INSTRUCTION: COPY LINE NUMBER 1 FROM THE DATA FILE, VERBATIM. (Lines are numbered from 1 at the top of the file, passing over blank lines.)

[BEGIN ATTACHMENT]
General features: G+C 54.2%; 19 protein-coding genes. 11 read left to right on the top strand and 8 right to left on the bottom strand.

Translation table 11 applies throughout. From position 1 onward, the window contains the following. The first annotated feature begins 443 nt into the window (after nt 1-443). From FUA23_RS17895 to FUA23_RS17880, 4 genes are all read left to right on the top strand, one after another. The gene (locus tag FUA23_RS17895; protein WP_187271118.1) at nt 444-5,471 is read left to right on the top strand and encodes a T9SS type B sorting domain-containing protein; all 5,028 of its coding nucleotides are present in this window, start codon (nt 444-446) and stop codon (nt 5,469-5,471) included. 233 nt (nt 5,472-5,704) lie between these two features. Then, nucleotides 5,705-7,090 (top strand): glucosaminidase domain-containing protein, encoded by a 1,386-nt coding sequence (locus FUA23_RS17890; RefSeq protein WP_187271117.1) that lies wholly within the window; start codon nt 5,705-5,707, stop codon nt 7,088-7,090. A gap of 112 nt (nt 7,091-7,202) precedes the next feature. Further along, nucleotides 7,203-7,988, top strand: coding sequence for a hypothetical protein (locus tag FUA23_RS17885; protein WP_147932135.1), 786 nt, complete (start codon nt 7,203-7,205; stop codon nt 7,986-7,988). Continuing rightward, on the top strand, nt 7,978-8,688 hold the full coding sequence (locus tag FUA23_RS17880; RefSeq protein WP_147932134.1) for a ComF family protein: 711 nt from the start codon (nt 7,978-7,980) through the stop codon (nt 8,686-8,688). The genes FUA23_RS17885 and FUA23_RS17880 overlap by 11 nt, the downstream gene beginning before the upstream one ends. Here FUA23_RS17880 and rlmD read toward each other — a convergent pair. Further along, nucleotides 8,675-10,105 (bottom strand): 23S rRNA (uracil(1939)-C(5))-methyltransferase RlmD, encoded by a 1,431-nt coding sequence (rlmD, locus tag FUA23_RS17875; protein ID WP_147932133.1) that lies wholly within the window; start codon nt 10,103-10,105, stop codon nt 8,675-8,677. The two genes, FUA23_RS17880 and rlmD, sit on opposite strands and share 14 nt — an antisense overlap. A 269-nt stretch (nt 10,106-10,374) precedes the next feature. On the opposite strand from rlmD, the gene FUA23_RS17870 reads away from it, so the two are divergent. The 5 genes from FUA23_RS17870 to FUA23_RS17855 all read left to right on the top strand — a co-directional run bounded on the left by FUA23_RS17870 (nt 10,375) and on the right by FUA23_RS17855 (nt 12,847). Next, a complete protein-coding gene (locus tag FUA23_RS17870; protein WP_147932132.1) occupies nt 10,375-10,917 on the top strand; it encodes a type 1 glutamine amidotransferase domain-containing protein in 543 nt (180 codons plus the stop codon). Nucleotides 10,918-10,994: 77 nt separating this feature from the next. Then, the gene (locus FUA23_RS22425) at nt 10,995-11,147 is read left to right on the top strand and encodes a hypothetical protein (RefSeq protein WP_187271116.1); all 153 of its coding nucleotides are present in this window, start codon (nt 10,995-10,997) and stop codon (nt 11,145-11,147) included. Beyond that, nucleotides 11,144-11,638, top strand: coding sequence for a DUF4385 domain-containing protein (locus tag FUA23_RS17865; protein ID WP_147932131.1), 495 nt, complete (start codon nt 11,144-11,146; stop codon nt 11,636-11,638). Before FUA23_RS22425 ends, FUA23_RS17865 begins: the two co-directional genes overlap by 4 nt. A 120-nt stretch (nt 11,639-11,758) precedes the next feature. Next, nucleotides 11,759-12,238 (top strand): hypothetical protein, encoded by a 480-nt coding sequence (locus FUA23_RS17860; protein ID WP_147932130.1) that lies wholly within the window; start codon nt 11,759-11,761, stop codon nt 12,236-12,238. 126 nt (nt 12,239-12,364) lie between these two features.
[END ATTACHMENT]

General features: G+C 54.2%; 19 protein-coding genes. 11 read left to right on the top strand and 8 right to left on the bottom strand.